It's a myth that you have to stress every path for PGO to be effective* - you just need to stress the most statistically significant path, and you'll most likely always get a speed boost.

    * - for the vast majority of software
    Actually, this can make PGO look much better than it is.

    I have found sometimes running PGO on exactly the same benchmark creates a considerable speed-up, but the resulting executable is slower at other jobs. This is not surprising, as you are tuning for one specific benchmark (or small set of benchmarks).

    To test PGO fairly, you really need a range of "standard" instances, which avoid over-tuning. This really has to come from the original program authors I would say, some of whom include a 'make profiled' flag, and some don't.

  6. #26
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    Hm, having to wait for Gimp filters often, I wonder if it supports that (automatic PGO build, testing all filters)? Any Gimp people around?

  7. #27
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    Quote Originally Posted by curaga View Post
    Hm, having to wait for Gimp filters often, I wonder if it supports that (automatic PGO build, testing all filters)? Any Gimp people around?
    GIMP will improve filter performance using the GEGL library which is OpenCL powered and provides hardware acceleration.

  8. #28
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    Quote Originally Posted by uid313 View Post
    GIMP will improve filter performance using the GEGL library which is OpenCL powered and provides hardware acceleration.
    My HD4350 doesn't do OpenCL, and even if it did, it'd likely be slower than the CPU. Though I do believe CPU OpenCL scaled to six cores beats the single-threaded status quo.

    But there's a CPU downside too: OpenCL code written for GPUs is limited, and so under a CPU it is likely to be slower than code natively written for a CPU (pthreads, et al).

  9. #29
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    Quote Originally Posted by elanthis View Post
    Except that GCC has always been "stupid rubbish shit" -- and has _intentionally_ been that way due to RMS's paranoia -- except for the barely-relevant part where it produces faster binaries than irrelevant compilers almost nobody uses (Open64) or a compiler that's practically an infant in comparison (Clang/LLVM). Clang matches the performance it took GCC 25 years to achieve, not to mention the fact that it has an equivalent level of language conformance and features (again, from zero to that complete in a teeny tiny fraction of the time it took GCC), plus the so-freaking-awesome toolset support it enables that GCC goes out of its way to make impossible to write.

    In the few cases where binary performance in a few specialized micro-benchmarks actually matter, it's worth noting that GCC is still not even top dog, so it has the unpleasant distinction of being neither the faster compiler nor the more featureful, flexible, maintainable, extensible compiler. The only crown it can hold is "most popular compiler for UNIX systems." Yay.

    Without Clang, the world of Open Source compilers would be stuck forever with glorified Notepad apps (Vim, Emacs) and a practically tools-free development environment. With Clang, the FOSS scene actually has a chance to start playing catch-up to Visual Studio / VAX. There's a chance to have actually useful code completion (real-time, no need to regenerate ctags and wait 5 minutes for it to complete), to have powerful code refactoring (nobody but VS/VAX has this yet, which is why it's so important for FOSS to catch up), and most importantly to have a compiler that provides a valid test ground for new language extensions and features to propose to the relevant committees (GCC is a nightmare to extend, maintain, learn, or improve; only a small handful of people can deal with its horrific internals). This is of course why just about every company on the planet with an interest in C/C++ have gotten involved with Clang: it is a massive improvement on all fronts that _actually matter_, and the performance of compiled binaries non-issue can be improved as time goes on (and again, it has improved at a much MUCH faster rater than GCC has).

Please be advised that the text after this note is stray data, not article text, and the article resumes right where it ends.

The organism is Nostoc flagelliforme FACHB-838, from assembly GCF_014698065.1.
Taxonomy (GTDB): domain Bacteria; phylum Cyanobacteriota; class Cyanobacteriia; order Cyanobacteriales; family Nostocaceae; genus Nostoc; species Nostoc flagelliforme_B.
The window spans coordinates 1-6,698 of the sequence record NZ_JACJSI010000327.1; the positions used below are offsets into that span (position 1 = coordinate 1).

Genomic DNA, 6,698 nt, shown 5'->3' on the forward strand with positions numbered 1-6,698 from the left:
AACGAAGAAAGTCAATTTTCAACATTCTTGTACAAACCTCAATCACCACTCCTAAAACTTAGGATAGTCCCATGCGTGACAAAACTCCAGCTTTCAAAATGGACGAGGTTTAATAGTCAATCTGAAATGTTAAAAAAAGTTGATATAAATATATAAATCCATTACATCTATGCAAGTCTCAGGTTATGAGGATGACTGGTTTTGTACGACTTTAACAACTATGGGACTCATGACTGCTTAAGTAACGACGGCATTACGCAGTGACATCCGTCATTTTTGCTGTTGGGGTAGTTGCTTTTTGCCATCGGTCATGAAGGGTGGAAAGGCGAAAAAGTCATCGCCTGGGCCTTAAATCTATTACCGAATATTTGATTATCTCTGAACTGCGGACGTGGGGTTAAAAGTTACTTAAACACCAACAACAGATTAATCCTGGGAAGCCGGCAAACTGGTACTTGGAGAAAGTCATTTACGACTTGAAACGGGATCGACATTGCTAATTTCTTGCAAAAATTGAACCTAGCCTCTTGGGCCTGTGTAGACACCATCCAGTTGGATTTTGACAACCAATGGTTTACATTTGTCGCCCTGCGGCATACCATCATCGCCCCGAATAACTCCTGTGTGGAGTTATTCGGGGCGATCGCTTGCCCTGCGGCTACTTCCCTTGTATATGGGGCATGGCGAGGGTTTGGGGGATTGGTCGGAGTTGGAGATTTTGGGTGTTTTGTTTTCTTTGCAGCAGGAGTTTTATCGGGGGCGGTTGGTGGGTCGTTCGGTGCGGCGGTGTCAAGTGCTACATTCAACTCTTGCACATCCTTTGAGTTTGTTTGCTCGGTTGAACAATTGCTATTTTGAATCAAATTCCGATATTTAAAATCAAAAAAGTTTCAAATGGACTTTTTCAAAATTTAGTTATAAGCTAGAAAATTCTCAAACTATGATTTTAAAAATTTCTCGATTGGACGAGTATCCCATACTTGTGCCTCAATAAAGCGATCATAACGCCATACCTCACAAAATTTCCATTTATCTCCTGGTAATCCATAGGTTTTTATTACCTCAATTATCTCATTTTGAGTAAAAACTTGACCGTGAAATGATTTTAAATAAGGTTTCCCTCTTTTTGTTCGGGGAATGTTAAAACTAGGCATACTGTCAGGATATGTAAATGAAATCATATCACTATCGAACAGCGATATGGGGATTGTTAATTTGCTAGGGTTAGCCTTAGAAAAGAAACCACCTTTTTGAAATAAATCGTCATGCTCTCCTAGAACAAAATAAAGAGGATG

But thanks anyway for your input as a non-developer fanboy. The world would such a worse place without your clueless rants and abuse of fonts.
    well you have a very weird sense of things, so ill go point by point(btw i am a c++ dev that use only linux as plataform for commercial software and some oss projects i contribute from time to time).

    1.) is not like core i7 and bulldozer exist from 25 years and gcc is just catching up now, gcc has grown and supported every hardware generation that has ever existed or at least been thinked by a human being relatively close to the release and has always offered very competitive performance with very few exceptions, even comparing the old gcc 2.95 vs icc of the same age shows gcc been second only to icc and not by much
    2.) Clang yes is catching up fast but is not in the same league as gcc you are comparing apples to tires here, to begin with Clang/llvm only support a very minimal subset of plataforms compared to gcc and Clang is barely used today, so no need to maintain backward compatibility with anything so you can clean your code as much as you want without hassle.